On doit bien considérer, comprendre, et exprimer le sens, et l’intention des paroles, et du sujet, afin de l’accentuer et de l’animer en telle sorte, que chaque partie face tout l’effet dont elle est capable ; ce qui arrive particulièrement lors que le Compositeur est luy mesme frappé du sentiment qu’il désire imprimer dans l’esprit de ses auditeurs, (…) comme il arrive que l’orateur a plus de puissance sur son audience, quand il se sent esmeu et entièrement persuadé de ses raisons.
The cornetto is one of the instruments most concerned in it, if not the most, since vocality is its most praised characteristic, as will be seen in the next chapter referring to sources and chronicles.
Following these lines, the objective of this lines is to invite cornetto students to build a technique based on the need and raison d’être of the music that concerns us: that of communicating feelings.
This work will lay its foundations in the search for the emission of a harmonic sound and, taking into account the importance of the said Renaissance ideals, study the historicist articulation from the beginning, building up a “heart-spoken” technique.
Some technical principles
Objective: To assimilate sound production as a balance between air flow, muscular support of the lips and diaphragmatic support.
Little amount of air, little lip muscle, gradually increasing concentration of air, quantity, temperature (warm air) and bodybuilding of the lip.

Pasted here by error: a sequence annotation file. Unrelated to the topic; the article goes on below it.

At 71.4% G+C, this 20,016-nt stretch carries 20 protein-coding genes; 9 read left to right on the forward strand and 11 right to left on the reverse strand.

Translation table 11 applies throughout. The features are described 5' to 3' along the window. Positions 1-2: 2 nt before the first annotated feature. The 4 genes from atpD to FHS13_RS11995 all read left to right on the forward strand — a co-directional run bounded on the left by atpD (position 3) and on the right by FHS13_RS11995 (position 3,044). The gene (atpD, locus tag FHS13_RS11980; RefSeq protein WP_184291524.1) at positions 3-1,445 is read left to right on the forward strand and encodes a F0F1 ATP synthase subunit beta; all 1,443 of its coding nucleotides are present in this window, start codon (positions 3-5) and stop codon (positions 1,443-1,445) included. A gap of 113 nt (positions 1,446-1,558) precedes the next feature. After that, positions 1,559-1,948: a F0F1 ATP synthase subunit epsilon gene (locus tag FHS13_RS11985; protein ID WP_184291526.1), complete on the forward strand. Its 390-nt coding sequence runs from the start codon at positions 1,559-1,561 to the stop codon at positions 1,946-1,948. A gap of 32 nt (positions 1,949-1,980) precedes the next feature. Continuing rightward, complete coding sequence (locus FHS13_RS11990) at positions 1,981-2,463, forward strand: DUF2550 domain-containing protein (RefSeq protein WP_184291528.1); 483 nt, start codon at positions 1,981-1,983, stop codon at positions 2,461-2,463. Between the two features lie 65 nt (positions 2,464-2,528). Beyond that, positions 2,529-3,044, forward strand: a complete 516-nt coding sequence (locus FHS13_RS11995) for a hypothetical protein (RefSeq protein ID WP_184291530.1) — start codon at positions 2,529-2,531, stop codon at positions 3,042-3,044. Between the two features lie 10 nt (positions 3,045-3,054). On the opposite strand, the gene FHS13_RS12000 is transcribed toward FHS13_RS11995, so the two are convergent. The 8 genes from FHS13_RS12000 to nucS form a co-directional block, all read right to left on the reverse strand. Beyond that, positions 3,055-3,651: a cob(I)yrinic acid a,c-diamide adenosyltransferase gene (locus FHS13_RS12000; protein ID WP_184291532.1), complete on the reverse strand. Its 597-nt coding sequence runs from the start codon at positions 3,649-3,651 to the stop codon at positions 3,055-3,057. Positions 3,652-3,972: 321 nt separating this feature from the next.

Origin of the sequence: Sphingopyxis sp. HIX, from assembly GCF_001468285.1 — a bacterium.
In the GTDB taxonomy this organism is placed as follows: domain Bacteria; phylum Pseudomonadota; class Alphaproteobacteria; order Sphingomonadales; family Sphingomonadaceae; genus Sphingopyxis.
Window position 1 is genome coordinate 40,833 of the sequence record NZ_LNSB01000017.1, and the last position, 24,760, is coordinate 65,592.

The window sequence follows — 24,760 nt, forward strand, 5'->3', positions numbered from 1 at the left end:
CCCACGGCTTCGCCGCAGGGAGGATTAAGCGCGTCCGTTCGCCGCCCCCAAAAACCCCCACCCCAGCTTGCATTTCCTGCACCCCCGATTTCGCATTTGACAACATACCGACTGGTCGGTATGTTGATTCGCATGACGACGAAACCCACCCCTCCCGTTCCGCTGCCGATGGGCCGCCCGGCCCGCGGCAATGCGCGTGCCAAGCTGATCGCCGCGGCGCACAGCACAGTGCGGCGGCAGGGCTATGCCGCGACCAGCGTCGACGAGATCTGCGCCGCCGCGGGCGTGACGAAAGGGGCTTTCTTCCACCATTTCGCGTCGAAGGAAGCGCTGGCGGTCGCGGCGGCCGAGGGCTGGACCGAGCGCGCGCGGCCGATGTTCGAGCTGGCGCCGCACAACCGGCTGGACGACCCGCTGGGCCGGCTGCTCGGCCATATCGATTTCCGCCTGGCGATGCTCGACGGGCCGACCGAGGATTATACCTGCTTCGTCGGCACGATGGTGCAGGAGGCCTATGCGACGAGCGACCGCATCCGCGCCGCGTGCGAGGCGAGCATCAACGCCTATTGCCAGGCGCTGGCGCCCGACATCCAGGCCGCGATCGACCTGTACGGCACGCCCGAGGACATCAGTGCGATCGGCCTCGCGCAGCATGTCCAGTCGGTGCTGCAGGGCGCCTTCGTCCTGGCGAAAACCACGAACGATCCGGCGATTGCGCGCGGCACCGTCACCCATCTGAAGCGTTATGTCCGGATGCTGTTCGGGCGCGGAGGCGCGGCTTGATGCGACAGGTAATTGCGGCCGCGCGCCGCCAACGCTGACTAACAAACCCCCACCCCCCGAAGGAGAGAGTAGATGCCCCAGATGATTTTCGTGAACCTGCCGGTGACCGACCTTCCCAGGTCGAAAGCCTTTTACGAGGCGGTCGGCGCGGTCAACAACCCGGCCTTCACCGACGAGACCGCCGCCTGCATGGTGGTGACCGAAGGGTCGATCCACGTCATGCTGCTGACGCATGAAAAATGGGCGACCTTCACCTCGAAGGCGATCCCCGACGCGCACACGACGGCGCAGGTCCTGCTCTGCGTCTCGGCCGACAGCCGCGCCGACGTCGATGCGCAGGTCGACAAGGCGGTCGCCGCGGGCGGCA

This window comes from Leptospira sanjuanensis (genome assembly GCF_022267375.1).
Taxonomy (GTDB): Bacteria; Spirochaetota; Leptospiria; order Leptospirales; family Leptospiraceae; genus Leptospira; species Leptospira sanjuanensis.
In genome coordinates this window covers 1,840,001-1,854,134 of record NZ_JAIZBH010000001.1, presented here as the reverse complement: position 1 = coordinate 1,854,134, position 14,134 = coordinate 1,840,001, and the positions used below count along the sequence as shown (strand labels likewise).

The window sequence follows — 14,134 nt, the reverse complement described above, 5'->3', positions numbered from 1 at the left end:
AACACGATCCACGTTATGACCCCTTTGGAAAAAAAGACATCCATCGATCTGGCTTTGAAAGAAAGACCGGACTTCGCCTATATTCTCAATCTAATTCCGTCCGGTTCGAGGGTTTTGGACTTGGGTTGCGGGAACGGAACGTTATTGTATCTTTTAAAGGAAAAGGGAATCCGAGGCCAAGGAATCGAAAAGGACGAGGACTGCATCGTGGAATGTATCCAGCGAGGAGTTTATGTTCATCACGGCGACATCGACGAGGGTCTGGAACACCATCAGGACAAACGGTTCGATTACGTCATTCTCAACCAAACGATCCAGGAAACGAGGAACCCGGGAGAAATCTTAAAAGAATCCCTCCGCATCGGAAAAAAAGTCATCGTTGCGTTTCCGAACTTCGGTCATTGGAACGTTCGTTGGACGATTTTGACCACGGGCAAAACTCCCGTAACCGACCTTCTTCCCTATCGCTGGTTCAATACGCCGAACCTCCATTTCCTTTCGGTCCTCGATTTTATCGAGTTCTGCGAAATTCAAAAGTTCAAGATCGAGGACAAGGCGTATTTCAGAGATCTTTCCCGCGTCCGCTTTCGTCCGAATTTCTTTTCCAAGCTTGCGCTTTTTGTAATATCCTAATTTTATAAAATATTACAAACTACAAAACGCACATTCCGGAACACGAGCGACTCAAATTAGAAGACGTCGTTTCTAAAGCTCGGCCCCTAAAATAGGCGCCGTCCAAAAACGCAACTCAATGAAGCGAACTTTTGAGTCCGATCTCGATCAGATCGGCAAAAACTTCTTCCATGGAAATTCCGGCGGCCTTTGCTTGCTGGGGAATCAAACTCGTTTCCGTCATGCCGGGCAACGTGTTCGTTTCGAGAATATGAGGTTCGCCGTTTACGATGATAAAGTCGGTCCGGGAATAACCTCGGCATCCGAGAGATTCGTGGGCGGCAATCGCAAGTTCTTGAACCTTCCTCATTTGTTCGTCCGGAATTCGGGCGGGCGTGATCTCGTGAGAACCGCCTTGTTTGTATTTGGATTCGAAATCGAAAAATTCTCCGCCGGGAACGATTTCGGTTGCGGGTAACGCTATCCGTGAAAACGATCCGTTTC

The air is transformed into sound. Following the ancient philosophic ideas, te resonances of harmonies are eternal, so, as a picture, just imagine at emission of one sound, that you’re appropriating for an instant a stuck of harmonies of the spheres, and when stoping playing, your last note will remain.
To put this imagine in physical side of technique, is the challenge. Basic exercise of emission towards principles of historical articulation.
- “Haaaaa” only air, from zero point to focus the clean emission, looking for just support and tension. The sound can / should come late.
- “Aaaaaa” Once the clean emission point has been achieved, make the sound impulse come from the diaphragm only. Assimilate your speed and intensity needed.Achieve a firm and effective emission from the diaphragm